I finally visited Seoul today. I went with Julia (I met her through a friend from Bishop’s) and Lorne (went to Bishop’s but I never talked to him). Lorne has lived in Korea for 6 months now, so he’s down with the Seoul scene, if you will. Seoul, as it turns out, is enormous. I’m not kidding. Think of the largest city you’ve ever been in (unless you’ve been to Bombay, Karachi, Delhi, Shanghai, Moscow or Sao Paulo) and multiply that by 2 to 3 million. That’s how big Seoul is. It’s also a very unattractive city, in my opinion. It’s like if they built everything rushed and didn’t bother maintaining anything. I’m not denying that there are many beautiful ancient temples and structures, but in terms of a city, I find it very dirty and worn. Maybe it’ll grow on me though and I do love the fact that you can see mountains from the middle of the city. I guess it has its charm.
Since it was my first visit to Seoul, I got to get a feel for the travel times. Turns out I live 10 minutes from Suwon Station (the metro station in my city) and from there it’s 60-ish minutes to the middle of Seoul. The Seoul metro system is sort of like a mix of the TTC and the GO trains (for Torontonians) or the Parisian Metro and the RER. It emcompaces the innercity as well as the intercity routes. I haven’t quite figured out how the fees work, but it’s 900W for the bus and there’s a small transfer fee for the metro. Either way, it’s a very cheap way to get around.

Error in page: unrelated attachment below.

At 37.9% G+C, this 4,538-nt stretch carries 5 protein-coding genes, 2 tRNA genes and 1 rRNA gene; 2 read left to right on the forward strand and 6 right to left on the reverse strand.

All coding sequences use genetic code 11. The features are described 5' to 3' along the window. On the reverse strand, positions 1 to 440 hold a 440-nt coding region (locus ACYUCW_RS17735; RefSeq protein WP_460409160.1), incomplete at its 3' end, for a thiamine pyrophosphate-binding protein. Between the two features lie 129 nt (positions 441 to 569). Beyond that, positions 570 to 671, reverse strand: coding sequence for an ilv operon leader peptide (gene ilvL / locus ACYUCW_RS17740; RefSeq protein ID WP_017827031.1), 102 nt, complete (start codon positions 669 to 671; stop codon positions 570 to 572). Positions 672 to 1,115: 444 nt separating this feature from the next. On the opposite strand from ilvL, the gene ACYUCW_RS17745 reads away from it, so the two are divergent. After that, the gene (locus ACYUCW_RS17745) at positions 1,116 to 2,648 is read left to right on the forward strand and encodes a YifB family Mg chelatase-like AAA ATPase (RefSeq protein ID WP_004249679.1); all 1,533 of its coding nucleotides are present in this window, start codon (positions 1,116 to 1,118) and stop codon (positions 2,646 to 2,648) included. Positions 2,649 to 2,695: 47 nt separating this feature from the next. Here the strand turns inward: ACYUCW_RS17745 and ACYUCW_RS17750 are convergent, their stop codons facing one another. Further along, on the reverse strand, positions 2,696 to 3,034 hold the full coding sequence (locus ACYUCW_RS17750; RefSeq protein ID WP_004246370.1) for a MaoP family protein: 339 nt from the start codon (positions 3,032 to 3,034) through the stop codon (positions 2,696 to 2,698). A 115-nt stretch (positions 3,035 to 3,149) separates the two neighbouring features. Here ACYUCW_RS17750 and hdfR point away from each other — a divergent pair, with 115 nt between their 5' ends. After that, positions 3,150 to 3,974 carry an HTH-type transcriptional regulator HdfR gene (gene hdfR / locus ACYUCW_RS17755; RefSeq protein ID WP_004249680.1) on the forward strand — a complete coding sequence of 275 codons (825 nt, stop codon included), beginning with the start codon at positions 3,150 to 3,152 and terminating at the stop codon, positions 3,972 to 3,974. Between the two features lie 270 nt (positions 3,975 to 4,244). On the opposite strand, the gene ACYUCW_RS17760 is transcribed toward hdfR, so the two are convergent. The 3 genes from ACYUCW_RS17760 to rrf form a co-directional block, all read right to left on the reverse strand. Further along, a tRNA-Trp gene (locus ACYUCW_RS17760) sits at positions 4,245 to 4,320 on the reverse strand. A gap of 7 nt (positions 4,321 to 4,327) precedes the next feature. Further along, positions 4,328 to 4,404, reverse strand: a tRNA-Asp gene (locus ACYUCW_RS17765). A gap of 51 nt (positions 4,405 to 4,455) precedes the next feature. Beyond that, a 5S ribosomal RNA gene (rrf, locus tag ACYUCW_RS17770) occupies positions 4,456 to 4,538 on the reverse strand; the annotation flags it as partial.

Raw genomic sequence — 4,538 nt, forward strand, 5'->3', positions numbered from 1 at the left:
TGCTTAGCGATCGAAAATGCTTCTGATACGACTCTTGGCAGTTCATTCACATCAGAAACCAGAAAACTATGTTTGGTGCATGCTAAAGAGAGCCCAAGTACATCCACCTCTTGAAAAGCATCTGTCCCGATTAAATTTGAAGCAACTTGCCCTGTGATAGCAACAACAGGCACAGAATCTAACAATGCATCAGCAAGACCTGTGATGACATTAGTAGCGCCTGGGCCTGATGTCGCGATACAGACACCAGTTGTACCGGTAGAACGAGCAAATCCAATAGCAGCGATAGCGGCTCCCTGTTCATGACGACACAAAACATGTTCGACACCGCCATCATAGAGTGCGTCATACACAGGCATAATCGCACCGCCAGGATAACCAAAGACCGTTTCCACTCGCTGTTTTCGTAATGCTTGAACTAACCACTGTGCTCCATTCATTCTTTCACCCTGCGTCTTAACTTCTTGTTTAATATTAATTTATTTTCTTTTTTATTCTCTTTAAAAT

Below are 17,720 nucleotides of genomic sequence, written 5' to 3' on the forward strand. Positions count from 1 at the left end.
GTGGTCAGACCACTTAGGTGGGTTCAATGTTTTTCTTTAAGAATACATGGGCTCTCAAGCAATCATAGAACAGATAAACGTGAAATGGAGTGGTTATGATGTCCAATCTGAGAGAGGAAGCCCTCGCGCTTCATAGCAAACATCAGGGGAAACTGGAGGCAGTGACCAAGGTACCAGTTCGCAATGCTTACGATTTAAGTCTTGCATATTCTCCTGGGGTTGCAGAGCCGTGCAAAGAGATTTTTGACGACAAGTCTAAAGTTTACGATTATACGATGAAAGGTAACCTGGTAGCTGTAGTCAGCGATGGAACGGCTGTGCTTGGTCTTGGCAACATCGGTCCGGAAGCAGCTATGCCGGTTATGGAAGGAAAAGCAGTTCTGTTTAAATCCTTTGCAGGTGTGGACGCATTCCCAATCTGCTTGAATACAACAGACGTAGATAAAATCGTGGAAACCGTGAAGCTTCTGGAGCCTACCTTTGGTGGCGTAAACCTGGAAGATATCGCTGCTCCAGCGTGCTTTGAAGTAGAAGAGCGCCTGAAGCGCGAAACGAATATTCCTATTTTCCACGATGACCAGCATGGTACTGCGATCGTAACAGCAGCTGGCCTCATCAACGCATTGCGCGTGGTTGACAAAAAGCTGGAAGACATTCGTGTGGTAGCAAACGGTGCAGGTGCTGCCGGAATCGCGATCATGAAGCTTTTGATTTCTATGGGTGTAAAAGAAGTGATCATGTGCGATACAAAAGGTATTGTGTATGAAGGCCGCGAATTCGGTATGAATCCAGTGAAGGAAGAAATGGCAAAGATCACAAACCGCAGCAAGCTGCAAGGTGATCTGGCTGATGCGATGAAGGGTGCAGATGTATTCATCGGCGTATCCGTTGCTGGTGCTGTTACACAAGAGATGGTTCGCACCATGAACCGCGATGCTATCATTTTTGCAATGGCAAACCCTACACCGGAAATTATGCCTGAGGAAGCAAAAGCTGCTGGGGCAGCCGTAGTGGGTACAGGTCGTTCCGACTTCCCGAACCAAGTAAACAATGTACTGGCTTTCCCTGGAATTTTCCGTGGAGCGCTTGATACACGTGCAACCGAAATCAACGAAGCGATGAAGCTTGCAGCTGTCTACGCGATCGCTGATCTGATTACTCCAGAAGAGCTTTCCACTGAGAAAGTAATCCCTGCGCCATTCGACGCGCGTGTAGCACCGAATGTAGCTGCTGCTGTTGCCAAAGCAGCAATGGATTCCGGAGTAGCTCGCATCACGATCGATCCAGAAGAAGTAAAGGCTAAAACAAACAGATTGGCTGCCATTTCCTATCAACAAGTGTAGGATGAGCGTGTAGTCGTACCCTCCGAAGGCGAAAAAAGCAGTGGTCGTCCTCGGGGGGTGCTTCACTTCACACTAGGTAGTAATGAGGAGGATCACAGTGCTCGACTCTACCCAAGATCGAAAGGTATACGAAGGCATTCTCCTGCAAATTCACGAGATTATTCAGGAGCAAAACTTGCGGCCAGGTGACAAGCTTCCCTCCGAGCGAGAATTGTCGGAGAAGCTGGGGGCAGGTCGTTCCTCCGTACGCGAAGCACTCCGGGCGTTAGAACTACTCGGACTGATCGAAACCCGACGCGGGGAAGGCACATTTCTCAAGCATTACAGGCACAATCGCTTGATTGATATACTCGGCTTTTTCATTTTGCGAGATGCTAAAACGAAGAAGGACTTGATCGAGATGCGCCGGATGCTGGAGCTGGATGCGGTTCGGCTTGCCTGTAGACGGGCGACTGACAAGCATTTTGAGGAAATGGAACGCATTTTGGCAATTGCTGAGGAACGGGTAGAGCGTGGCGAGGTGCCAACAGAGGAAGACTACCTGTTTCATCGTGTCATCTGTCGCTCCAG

So we walked around for a while and it was good. I’ll need to go check it out on a weekly basis to see all of the city. We saw a few foreigner, but very few of them acknowledged us. It was weird, I mean it’s pretty obvious that we’re all from North America. I figure we should at least say hi, kinda of like how bikers greet each other. But that’s just not how it is. Also, some crazy/drunk homeless man accosted us with a toothpick and offered Lorne fellatio. Tempting, but he somehow resisted. Julia though he was going to spit on her and was shook for the next half hour. Big cities are a strange place indeed.
Tomorrow I’m going to a student’s house for Chuseok (a Korean holiday similar to Thanksgiving). I’m really excited but I’m also quite scared. I don’t think anyone in the family speaks English except the student and I think we’re going to her grandfather’s house. I’m so scared that I’ll do or say something that’ll dishonor her or her family and they’ll have to live in shame for the next 17 generations or something. Hopefully it’ll go well. I figure I’ll smile lots and copy what they do and hope for the best.